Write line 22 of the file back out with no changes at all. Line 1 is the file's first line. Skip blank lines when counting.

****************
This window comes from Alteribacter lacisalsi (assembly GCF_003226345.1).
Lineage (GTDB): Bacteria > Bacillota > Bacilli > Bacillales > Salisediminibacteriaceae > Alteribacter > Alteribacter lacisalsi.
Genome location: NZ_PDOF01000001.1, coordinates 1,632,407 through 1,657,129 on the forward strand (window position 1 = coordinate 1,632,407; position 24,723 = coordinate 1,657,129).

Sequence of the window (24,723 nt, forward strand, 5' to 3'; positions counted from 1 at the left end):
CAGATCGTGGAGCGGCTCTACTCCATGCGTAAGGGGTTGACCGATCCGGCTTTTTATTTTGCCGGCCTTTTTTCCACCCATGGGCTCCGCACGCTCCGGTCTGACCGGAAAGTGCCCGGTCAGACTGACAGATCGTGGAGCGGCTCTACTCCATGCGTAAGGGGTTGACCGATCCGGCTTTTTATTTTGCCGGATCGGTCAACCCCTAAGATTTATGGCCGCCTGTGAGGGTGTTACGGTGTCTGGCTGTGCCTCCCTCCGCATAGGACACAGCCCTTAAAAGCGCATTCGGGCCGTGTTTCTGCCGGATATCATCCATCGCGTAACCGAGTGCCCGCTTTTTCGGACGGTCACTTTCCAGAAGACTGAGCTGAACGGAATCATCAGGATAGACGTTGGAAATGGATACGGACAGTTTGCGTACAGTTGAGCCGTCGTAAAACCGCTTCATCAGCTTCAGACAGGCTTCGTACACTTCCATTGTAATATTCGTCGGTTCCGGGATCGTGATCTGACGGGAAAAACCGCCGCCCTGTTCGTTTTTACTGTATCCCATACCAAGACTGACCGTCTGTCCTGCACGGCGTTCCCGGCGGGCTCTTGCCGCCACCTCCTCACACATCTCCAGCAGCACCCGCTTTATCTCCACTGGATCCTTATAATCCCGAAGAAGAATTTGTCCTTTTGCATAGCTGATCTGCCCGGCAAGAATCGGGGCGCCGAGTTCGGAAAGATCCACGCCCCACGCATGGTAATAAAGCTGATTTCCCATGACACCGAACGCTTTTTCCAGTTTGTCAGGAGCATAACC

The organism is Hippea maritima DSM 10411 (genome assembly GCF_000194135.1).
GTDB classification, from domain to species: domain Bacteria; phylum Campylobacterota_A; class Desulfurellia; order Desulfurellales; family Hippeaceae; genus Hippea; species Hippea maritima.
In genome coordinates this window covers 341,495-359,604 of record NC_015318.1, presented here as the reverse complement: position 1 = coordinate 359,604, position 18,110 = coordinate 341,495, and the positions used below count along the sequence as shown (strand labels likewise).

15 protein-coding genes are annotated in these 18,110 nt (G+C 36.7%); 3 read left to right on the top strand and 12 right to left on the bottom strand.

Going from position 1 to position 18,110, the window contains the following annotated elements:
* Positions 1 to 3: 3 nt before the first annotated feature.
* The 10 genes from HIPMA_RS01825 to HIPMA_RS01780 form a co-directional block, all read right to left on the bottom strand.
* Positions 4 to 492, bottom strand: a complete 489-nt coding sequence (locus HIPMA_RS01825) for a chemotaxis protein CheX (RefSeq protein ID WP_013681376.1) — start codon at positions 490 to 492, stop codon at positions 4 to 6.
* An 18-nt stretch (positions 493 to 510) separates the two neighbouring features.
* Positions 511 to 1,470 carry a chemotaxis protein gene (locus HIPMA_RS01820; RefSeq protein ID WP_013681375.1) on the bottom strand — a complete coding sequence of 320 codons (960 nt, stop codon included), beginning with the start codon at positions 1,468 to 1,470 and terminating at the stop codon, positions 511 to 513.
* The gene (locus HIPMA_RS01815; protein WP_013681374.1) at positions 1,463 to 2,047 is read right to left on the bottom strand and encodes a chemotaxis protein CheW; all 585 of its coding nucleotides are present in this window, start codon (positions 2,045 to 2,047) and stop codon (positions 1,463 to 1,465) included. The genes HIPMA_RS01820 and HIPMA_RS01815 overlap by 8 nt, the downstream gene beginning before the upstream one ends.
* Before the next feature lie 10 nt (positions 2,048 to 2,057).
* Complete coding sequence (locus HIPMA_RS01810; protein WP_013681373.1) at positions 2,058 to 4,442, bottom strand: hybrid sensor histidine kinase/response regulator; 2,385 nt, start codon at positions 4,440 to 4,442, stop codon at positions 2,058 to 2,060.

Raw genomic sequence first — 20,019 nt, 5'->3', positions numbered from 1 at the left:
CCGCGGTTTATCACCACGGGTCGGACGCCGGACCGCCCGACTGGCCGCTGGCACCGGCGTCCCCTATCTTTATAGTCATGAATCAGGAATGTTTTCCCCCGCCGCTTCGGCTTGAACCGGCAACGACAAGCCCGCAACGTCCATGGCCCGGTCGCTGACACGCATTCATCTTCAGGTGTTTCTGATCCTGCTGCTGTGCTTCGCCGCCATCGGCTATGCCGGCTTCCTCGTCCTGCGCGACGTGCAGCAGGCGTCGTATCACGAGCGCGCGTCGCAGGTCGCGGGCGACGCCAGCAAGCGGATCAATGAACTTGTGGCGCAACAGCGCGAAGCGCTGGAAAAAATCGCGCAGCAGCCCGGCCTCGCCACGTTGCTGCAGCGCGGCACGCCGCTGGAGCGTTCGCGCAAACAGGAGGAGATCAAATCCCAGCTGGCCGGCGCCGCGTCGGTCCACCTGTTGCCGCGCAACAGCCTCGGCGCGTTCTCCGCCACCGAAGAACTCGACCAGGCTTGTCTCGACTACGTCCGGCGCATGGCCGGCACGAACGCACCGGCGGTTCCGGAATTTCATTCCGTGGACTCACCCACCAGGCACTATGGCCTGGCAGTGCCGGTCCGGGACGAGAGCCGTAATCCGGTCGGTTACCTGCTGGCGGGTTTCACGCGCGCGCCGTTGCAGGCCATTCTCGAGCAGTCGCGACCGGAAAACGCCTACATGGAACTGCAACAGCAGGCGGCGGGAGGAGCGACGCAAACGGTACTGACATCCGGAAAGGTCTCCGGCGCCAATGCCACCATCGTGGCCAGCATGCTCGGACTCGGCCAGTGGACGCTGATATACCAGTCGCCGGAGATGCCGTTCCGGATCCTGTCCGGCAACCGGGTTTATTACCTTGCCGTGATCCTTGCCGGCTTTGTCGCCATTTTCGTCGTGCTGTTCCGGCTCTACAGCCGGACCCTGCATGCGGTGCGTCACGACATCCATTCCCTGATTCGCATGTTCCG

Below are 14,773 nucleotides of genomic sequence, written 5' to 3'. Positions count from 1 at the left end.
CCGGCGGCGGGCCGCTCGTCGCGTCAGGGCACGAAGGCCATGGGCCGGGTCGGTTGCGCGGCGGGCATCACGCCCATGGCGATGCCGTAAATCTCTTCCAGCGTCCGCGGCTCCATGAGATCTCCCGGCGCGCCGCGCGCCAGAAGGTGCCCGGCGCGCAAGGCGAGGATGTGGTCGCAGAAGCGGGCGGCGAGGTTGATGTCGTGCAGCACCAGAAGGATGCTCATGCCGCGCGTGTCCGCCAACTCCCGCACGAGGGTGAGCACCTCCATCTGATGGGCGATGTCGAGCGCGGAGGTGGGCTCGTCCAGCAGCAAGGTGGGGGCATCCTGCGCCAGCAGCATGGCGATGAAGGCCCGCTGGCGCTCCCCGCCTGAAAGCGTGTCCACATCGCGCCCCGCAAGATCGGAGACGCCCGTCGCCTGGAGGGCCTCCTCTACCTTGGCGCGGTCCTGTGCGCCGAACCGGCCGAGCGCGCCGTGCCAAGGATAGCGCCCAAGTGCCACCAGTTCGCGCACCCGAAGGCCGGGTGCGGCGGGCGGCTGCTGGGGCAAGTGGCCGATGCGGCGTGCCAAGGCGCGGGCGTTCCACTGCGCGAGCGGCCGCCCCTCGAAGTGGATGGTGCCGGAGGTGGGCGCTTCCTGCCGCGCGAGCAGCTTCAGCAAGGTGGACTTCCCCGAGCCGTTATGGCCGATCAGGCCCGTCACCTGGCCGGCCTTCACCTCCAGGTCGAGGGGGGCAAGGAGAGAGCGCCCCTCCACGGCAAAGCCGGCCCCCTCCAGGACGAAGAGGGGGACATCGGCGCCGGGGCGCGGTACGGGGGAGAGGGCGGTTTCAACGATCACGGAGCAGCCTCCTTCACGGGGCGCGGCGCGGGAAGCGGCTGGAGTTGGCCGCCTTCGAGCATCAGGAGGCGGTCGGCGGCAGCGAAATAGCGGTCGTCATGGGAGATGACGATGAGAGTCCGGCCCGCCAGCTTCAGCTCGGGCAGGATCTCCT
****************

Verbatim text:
CCGGCGGCGGGCCGCTCGTCGCGTCAGGGCACGAAGGCCATGGGCCGGGTCGGTTGCGCGGCGGGCATCACGCCCATGGCGATGCCGTAAATCTCTTCCAGCGTCCGCGGCTCCATGAGATCTCCCGGCGCGCCGCGCGCCAGAAGGTGCCCGGCGCGCAAGGCGAGGATGTGGTCGCAGAAGCGGGCGGCGAGGTTGATGTCGTGCAGCACCAGAAGGATGCTCATGCCGCGCGTGTCCGCCAACTCCCGCACGAGGGTGAGCACCTCCATCTGATGGGCGATGTCGAGCGCGGAGGTGGGCTCGTCCAGCAGCAAGGTGGGGGCATCCTGCGCCAGCAGCATGGCGATGAAGGCCCGCTGGCGCTCCCCGCCTGAAAGCGTGTCCACATCGCGCCCCGCAAGATCGGAGACGCCCGTCGCCTGGAGGGCCTCCTCTACCTTGGCGCGGTCCTGTGCGCCGAACCGGCCGAGCGCGCCGTGCCAAGGATAGCGCCCAAGTGCCACCAGTTCGCGCACCCGAAGGCCGGGTGCGGCGGGCGGCTGCTGGGGCAAGTGGCCGATGCGGCGTGCCAAGGCGCGGGCGTTCCACTGCGCGAGCGGCCGCCCCTCGAAGTGGATGGTGCCGGAGGTGGGCGCTTCCTGCCGCGCGAGCAGCTTCAGCAAGGTGGACTTCCCCGAGCCGTTATGGCCGATCAGGCCCGTCACCTGGCCGGCCTTCACCTCCAGGTCGAGGGGGGCAAGGAGAGAGCGCCCCTCCACGGCAAAGCCGGCCCCCTCCAGGACGAAGAGGGGGACATCGGCGCCGGGGCGCGGTACGGGGGAGAGGGCGGTTTCAACGATCACGGAGCAGCCTCCTTCACGGGGCGCGGCGCGGGAAGCGGCTGGAGTTGGCCGCCTTCGAGCATCAGGAGGCGGTCGGCGGCAGCGAAATAGCGGTCGTCATGGGAGATGACGATGAGAGTCCGGCCCGCCAGCTTCAGCTCGGGCAGGATCTCCT